Presentation on theme: "Presented by Ademeso, Odunyemi Anthony, Adekunle Ajasin University, Nigeria to the 2012 Meeting of the Geological Society of America at The Charlotte Convention."— Presentation transcript:
Presented by Ademeso, Odunyemi Anthony, Adekunle Ajasin University, Nigeria to the 2012 Meeting of the Geological Society of America at The Charlotte Convention Centre, Charlotte, North Carolina, USA on Nov. 7, 2012
CONTENT Introduction Geological Setting Method of Study Presentation and Interpretation of Result Discussion and Conclusions
INTRODUCTION Preamble (Justification) Aim & Objectives Study Areas
Justification Crystalline rocks are of immense benefit to engineering: chippings, dimension stones, decorative slabs and tiles. The strength of the rocks is the major dynamic upon which their usage is based but the determination of the strength parameters is tedious, time consuming and expensive (Teme, 1983; Aydin and Basu, 2005). Need to estimate strength characteristics particularly at the reconnaissance stage: anisotropy and large area to be tested.
Fig. 1: Geological Map of Southwestern Nigeria showing the study Areas (after Ademeso and Adekoya, 2011). Study Areas
Method of Study Petrographic Study Determination of Abrasion Resistance
Fig. 2: Cell count with ImageJ. [Software (1), Counter window with photomicrograph (2), Cell counter (3) and the table of results (4)]. (2) (3) (4)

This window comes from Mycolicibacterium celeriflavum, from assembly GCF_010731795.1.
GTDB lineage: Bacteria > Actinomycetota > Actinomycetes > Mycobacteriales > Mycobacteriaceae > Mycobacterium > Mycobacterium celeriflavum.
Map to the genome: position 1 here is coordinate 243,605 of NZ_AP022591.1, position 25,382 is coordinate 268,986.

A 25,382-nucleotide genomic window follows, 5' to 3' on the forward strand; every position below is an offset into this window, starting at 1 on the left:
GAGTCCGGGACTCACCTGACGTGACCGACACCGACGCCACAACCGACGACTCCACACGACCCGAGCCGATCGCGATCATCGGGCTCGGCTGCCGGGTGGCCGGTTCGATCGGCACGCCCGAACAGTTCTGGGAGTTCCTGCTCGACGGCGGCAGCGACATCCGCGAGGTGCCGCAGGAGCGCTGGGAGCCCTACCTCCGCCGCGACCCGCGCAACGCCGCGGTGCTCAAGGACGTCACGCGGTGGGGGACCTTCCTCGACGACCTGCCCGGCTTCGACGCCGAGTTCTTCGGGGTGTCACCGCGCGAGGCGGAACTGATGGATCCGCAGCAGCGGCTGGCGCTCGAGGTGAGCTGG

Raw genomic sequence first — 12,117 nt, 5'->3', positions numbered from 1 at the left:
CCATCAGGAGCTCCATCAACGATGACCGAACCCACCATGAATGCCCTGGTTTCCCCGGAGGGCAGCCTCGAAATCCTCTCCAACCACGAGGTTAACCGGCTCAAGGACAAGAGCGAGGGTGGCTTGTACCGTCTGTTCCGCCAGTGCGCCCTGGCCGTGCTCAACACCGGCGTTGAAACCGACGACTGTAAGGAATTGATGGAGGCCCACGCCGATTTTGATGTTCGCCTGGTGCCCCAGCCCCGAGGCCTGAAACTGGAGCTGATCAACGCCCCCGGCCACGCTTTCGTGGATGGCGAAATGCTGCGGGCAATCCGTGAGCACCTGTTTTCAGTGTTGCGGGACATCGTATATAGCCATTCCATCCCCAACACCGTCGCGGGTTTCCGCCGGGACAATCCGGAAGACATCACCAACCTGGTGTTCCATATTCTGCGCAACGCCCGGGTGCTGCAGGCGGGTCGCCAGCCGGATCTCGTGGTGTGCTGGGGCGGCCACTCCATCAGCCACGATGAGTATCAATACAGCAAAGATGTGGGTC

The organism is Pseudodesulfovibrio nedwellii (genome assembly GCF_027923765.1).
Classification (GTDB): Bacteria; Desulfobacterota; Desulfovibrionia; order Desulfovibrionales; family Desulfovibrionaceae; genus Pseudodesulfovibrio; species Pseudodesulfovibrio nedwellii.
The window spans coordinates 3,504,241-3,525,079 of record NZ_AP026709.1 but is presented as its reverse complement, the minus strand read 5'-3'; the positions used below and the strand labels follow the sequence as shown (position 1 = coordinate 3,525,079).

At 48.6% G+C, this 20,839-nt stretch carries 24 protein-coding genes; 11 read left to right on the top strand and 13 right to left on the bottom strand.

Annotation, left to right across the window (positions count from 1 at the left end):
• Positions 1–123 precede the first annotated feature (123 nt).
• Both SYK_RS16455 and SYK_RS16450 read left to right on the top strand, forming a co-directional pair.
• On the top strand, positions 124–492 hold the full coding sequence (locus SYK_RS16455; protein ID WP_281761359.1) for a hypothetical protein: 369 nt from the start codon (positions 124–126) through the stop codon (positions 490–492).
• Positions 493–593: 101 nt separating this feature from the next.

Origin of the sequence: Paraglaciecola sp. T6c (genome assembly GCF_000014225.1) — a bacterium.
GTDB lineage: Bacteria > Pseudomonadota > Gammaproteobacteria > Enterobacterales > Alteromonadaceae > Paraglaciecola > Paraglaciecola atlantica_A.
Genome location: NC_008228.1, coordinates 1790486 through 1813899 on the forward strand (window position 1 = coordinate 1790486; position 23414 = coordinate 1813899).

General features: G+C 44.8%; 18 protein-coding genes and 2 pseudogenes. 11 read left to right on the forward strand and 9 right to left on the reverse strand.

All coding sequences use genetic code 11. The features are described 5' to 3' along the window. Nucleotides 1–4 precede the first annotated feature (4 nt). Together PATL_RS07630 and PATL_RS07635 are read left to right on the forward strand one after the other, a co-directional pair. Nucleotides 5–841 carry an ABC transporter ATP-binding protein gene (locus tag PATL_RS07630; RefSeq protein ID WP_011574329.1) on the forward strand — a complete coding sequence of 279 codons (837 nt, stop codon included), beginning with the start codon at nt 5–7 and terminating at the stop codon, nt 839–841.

CELL COUNTER LEGEND Type 1 is plagioclase; Type 2 is orthoclase; Type 3 is quartz; Type 4 is biotite; Type 5 is hornblende; Type 6 ishypersthene; Type 7 ismymerkite; Type 8 is muscovite; and Type 9 is pyroxene.
Fig. 3: Abrasion tester (Cambourne school of Mines, UK).
Presentation and Interpretation of Result (Gneiss)(Porphyritic Biotite Granite) (Lamprophyre) (Granite Gneiss) (Biotite Granite)(Charnockitic Rock) (A) Texture (B) Mineralogy (C) Micro- structures Fig. 4: Photomicrographs of rock types
S/NoRock TypeSample No HaQ+F(%)M(%)Q(%)F(%)X(%) 1 Gn Ak00127.786722254278 2 Ggn Ak00226.466923294076 3 Chk Ak00333.385121163578 4 Pgr Ig00126.656331234067 5 Gr Ig00227.15945276795 6 Lam Ig00334.404941262355 (B) Ha R 2 r Q+F(%)0.5192-0.7206 M(%)0.22850.4780 Q(%)0.2635-0.5133 F(%)0.4211-0.6490 X(%)0.2478-0.4978 (A) Table 3: Correlation of Abrasion Resistance (Ha) with percentages of Q+F, M, Q, X and F for the six rock types. Note: (1) (i) R 2 = the square of Pearson product moment correlation coefficient. (ii) r = the correlation coefficient between two sets of data. (2) (A) is the table of values and (B) is the table of correlations (R 2 and r). (3) Q+F = quartz plus feldspar; M = mica; Q = quartz; F = feldspar; X = minerals harder than 5 on the Mohs’ scale of hardness.
Fig. 6: Scatter diagram with regression line correlating Abrasion Resistance (Ha) with (Q+F)% Fig. 5: Spider diagram relating percentages of quartz plus feldspar, mica, quartz, feldspar and minerals harder than 5 on the Mohs' scale with abrasion resistance for the rock types.
Fig. 7: Scatter diagram with regression line correlating Abrasion Resistance (Ha) with (Q+F)% [outlier (biotite granite) removed]. Note: A mathematical model, Ha = -0.4006(Q+F) + 53.692, was derived from the relationship between Ha and Q+F after the outlier was removed
S/No Rock Type (Sample Code) HaHa 1 Ha-Ha 1 [Ha–Ha 1 ]² 1.Gn (Ak001)27.7826.85 0.930.87 2.Ggn (Ak002)26.4626.05 0.410.17 3.Chk (Ak003)33.3833.26 0.120.01 4.Pgr (Ig001)26.6528.45 -1.803.24 5.Lam (Ig003)34.4034.06 0.340.12 Sum148.67 4.41 Mean 29.73 Var0.882 Std0.94 Table 4: Statistical Relationship Between Laboratory Determined and Estimated (with Model) Abrasion Resistance. Note: (1) Outlier [Biotite granite, Ig(002)] removed. (2) Ha = Laboratory determined Abrasion resistance; Ha 1 = Abrasion resistance Estimated with model; Var = Variance; Std = Standard deviation.